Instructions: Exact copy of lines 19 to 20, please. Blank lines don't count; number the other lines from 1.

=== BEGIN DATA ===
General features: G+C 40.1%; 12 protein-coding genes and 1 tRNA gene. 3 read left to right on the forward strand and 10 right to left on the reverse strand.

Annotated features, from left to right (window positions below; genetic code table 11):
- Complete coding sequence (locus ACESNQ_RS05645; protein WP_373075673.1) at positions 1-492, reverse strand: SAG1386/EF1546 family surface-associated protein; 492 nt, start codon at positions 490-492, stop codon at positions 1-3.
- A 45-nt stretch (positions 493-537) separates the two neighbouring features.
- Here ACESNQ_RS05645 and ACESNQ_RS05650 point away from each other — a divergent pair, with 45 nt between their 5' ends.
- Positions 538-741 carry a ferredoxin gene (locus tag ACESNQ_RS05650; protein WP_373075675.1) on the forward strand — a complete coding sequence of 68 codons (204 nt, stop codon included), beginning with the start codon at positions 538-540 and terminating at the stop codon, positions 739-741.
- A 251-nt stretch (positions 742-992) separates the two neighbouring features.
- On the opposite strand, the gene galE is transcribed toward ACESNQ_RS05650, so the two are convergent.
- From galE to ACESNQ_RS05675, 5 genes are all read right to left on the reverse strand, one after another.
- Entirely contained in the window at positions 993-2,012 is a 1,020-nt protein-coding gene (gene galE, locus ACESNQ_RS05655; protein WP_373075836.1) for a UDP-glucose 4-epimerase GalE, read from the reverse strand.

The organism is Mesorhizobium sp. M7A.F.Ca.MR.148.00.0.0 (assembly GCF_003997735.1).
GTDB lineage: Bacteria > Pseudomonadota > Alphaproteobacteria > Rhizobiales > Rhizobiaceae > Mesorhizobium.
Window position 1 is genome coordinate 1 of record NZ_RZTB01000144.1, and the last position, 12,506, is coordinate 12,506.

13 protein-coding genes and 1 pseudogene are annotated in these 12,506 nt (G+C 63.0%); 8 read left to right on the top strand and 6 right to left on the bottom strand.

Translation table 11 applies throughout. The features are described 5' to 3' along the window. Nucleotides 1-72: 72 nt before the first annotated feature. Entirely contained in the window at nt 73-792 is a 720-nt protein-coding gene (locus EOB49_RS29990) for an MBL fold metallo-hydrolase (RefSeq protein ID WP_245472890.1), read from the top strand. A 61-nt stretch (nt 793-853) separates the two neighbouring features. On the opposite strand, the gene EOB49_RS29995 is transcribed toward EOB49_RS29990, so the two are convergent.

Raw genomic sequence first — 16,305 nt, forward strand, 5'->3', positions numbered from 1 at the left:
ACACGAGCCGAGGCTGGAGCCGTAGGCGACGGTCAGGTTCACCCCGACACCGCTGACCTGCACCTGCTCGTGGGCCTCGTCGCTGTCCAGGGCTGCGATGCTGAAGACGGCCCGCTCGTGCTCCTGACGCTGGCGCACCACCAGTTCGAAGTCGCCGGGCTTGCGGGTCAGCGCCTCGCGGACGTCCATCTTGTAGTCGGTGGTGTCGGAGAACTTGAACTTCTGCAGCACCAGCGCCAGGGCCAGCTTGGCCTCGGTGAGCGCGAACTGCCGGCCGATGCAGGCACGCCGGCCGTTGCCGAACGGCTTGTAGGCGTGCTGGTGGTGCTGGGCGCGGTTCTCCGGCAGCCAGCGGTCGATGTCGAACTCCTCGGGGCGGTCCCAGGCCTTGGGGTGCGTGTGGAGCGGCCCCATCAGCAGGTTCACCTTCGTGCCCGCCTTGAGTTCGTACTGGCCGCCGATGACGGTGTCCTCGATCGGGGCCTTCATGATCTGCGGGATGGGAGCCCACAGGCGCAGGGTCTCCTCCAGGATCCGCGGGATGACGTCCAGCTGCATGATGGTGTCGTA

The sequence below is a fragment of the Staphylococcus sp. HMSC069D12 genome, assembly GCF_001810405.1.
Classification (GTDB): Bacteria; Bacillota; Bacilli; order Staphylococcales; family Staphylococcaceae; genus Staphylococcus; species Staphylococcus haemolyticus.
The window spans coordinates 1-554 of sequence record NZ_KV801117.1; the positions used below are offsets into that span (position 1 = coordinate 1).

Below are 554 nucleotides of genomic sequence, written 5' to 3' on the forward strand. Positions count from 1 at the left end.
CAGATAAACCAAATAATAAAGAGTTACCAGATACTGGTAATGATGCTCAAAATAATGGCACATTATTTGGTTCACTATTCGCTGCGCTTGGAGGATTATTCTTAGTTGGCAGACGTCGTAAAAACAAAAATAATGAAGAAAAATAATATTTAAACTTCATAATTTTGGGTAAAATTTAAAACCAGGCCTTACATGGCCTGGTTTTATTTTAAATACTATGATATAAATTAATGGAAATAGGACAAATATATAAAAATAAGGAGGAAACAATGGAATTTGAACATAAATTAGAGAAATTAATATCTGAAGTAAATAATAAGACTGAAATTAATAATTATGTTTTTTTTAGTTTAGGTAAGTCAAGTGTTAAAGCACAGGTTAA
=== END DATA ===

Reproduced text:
Classification (GTDB): Bacteria; Bacillota; Bacilli; order Staphylococcales; family Staphylococcaceae; genus Staphylococcus; species Staphylococcus haemolyticus.
The window spans coordinates 1-554 of sequence record NZ_KV801117.1; the positions used below are offsets into that span (position 1 = coordinate 1).